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Old 8th June 2011, 12:55   #1
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Default Kawasaki Ninja 650R : Test Ride & Review

The Kawasaki Ninja 650R has been launched in India at a price of Rs. 4.57 Lakhs (ex-Delhi).

What you'll like:

• 649cc SBK with official sales, service & warranty support. Financing possible too!
• Astonishing torque and urban driveability. 50 kph in 6th gear without jerking or lugging
• Excellent all-round performance
• Very comfortable long-distance tourer
• Practical daily-rider. Comfortable (high) riding position
• Full seat for two. Ride with your better half comfortably

What you won't:

• Lacks the "wow" factor of full-fairing motorcycles. Plain-jane rear
• Cumbersome to maneuver bike in narrow lanes, because of its weight & geometry (rake & trail)
• Heat from the exhaust at 100 kph
• Sticky gearshift at low rpms (<4,000 rpm)
• Small 15.5L tank capacity results in limited touring range (≈ 250 kms)

NOTE: Click any picture to open a larger high-resolution version in a new window.

Last edited by GTO : 10th June 2011 at 12:50. Reason: Fine-tuning 5th point
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Old 8th June 2011, 12:55   #2
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Default Re: Kawasaki Ninja 650R : Test Ride & Review

I arrived in Pune a day before the scheduled test-ride of the 650R; the sheer excitement of riding the Ninja kept me awake for a large part of the night. I actually reached the showroom about 30 minutes ahead of schedule, at 0600 hours! Admittedly, I was a bit nervous that the superbike would be difficult to ride.

At 0615 hours, I got to see her in the flesh. Green Machine. The plastics on the bike are of a very high quality. The fit & finish is consistently superb. No ugly panel gaps anywhere. This bike is a CKD and Bajaj has done a good job of putting it all together:

The bike looks very simple. In fact, this simplicity of design appeals to me. But the others in the team (namely GTO & Stratos) felt that it is not as attractive as the full-fairing motorcycles.

The twin disc brakes at the front are eye catchers. These twin-petal discs have a nice shine to them, and look beefy:

The silencer ends under the rider's foot pegs:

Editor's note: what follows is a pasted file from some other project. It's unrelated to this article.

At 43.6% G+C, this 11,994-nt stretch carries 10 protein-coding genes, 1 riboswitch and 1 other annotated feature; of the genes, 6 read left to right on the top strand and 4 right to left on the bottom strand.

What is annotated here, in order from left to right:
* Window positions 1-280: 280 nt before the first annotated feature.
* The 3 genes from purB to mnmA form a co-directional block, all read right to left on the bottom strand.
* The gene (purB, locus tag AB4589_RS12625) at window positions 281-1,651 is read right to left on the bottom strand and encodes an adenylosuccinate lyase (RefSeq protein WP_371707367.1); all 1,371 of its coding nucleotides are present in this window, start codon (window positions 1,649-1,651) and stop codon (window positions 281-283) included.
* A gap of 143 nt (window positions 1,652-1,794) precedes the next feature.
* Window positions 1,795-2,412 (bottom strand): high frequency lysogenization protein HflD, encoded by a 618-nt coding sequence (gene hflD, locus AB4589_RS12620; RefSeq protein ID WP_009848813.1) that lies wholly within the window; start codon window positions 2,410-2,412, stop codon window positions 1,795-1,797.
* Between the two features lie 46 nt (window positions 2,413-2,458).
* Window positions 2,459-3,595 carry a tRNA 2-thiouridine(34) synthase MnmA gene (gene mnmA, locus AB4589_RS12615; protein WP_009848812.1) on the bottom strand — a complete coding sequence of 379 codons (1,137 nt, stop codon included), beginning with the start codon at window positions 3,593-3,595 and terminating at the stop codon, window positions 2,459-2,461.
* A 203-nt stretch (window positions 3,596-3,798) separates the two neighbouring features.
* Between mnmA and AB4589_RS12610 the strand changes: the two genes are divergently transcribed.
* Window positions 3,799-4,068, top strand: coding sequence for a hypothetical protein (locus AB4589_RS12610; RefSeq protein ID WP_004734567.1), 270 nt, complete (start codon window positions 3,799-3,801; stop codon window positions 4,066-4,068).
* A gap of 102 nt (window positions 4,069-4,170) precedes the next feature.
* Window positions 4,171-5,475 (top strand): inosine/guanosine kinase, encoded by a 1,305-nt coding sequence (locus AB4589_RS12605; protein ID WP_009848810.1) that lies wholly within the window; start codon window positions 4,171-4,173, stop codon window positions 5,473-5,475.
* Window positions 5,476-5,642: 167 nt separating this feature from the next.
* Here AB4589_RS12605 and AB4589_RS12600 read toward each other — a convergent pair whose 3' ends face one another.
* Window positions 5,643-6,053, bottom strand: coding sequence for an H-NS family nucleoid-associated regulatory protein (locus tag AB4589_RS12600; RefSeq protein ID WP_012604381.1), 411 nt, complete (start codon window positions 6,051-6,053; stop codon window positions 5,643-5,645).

The rear is a simple affair. Just the indicators and brake lights, accompanied with long grab rails:

Closer look at the long grab-rails for the pillion:

The front has a twin headlight design. As with nearly all modern motorcycles, the lights always stay on. My ride was in full daylight conditions. The only time I got to use the headlamps was inside the tunnels; they seemed to be adequate:

Importantly, the rear lamp is very bright. GTO's Civic was on my tail throughout, and he adds that the brake light demands attention:

The 650R looks best when viewed from the side:

Riding gear highly recommended. That's me wearing CE approved body armor, knee guards, a kidney belt and a Snell 2010 rated helmet:

The side stand keeps the bike at an angle. The Ninja rests comfortably and does not shake or slide in any direction. A main stand was sorely missed though. When we stopped for breakfast, a bunch of kids spotted the bike and, of course, wanted to lean on it. One even tried to jump on the bike. @ Bajaj : You need to consider adding a main stand for Indian conditions.

Here is a picture of Moderator N_Aditya's 250. Apart from the fact that it has a fairing, is green in color, has two cylinders and is made by Kawasaki, the 650R doesn't look anything like the 250:
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Old 8th June 2011, 12:55   #3
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Default Re: Kawasaki Ninja 650R : Test Ride & Review

The seat is on the firmer side. It's quite long and can easily accommodate both, the rider and the pillion. But given the awesome torque on this bike, coupled with powerful brakes, you better wear proper fitting pants. My loose jeans would bunch up once in a while. After 6 hours on the bike, I was cursing my choice of pants.

As you can see, there is adequate space for a pillion. Also note the ground clearance. We crossed some nasty speed breakers during the ride from Pune - Panvel bypass - New Bombay - Pune. The bike did not scrape on any of them: